The function of PTEN in the cytoplasm largely depends on its lipid-phosphatase activity, though which it antagonizes the PI3K–AKT oncogenic pathway. However, molecular mechanisms underlying the role of PTEN in the nucleus remain largely elusive. Here, we report that DNA double-strand breaks (DSB) promote PTEN interaction with MDC1 upon ATM-dependent phosphorylation of T/S398-PTEN. Importantly, DNA DSBs enhance NSD2 (MMSET/WHSC1)-mediated dimethylation of PTEN at K349, which is recognized by the tudor domain of 53BP1 to recruit PTEN to DNA-damage sites, governing efficient repair of DSBs partly through dephosphorylation of γH2AX. Of note, inhibiting NSD2-mediated methylation of PTEN, either through expressing methylation-deficient PTEN mutants or through inhibiting NSD2, sensitizes cancer cells to combinatorial treatment with a PI3K inhibitor and DNA-damaging agents in both cell culture and in vivo xenograft models. Therefore, our study provides a novel molecular mechanism for PTEN regulation of DSB repair in a methylation-and protein phosphatase–dependent manner. SIGNIFICANCE: NSD2-mediated dimethylation of PTEN is recognized by the 53BP1 tudor domain to facilitate PTEN recruitment into DNA-damage sites, governing efficient repair of DNA DSBs. Importantly, inhibiting PTEN methylation sensitizes cancer cells to combinatorial treatment with a PI3K inhibitor combined with DNA-damaging agents in both cell culture and in vivo xenograft models.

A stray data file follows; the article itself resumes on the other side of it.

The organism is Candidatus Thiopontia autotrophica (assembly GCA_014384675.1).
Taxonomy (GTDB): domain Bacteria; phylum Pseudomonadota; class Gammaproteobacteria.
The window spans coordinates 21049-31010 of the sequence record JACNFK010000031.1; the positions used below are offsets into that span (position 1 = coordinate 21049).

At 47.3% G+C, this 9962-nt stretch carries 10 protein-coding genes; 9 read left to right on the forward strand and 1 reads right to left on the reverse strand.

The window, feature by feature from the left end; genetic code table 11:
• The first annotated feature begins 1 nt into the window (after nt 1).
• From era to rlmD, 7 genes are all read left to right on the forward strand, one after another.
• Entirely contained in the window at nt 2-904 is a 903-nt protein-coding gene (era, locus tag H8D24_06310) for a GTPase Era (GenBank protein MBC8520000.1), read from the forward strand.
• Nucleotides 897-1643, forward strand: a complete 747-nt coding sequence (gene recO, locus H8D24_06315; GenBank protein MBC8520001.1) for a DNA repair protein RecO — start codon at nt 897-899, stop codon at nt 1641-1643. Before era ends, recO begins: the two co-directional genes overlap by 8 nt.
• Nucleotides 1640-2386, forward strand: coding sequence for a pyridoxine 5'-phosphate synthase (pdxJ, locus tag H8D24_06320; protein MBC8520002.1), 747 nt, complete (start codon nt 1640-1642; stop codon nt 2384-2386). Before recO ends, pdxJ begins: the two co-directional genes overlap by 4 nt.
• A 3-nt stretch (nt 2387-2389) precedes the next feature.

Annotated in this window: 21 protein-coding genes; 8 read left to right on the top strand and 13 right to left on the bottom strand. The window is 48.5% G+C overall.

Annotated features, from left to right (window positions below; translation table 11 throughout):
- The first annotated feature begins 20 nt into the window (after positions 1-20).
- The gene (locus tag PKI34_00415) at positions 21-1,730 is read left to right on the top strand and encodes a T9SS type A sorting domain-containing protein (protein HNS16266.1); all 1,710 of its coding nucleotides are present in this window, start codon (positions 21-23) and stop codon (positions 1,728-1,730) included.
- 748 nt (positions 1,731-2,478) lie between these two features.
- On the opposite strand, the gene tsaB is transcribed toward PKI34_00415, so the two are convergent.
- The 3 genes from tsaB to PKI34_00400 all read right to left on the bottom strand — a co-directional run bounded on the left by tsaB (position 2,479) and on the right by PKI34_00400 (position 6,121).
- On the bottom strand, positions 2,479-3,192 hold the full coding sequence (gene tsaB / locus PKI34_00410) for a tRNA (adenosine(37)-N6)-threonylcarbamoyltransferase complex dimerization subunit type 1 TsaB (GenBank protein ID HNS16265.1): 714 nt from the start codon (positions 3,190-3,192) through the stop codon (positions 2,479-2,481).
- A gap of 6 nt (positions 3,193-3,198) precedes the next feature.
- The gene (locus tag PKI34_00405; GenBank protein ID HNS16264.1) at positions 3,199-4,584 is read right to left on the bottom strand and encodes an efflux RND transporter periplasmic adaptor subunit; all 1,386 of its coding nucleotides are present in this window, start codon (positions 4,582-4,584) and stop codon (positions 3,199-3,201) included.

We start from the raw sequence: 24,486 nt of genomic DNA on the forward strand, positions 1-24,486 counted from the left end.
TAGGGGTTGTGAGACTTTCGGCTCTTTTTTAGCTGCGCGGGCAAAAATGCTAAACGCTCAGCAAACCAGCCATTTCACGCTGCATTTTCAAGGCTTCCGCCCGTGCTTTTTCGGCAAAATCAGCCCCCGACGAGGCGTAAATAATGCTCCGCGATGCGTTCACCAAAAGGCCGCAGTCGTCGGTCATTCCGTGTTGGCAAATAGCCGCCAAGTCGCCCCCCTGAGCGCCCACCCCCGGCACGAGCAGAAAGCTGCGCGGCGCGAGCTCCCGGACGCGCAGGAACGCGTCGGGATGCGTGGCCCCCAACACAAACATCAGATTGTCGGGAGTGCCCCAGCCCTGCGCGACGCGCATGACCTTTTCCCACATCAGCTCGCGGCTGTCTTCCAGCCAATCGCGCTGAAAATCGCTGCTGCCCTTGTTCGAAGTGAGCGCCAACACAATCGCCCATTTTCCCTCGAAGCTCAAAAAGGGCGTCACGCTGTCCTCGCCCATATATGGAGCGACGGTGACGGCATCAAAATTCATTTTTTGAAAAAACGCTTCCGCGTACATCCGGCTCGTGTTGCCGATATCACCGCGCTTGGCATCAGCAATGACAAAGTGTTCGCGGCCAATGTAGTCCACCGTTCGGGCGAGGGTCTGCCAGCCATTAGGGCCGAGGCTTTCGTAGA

|Number of pages||18|
|Early online date||19 Jun 2019|
|Publication status||Published - Sept 2019|
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Nicholas R. Leslie
- School of Engineering & Physical Sciences - Professor
- School of Engineering & Physical Sciences, Institute of Biological Chemistry, Biophysics and Bioengineering - Professor
- School of Engineering & Physical Sciences, Institute of Chemical Sciences - Professor
Person: Academic (Research & Teaching)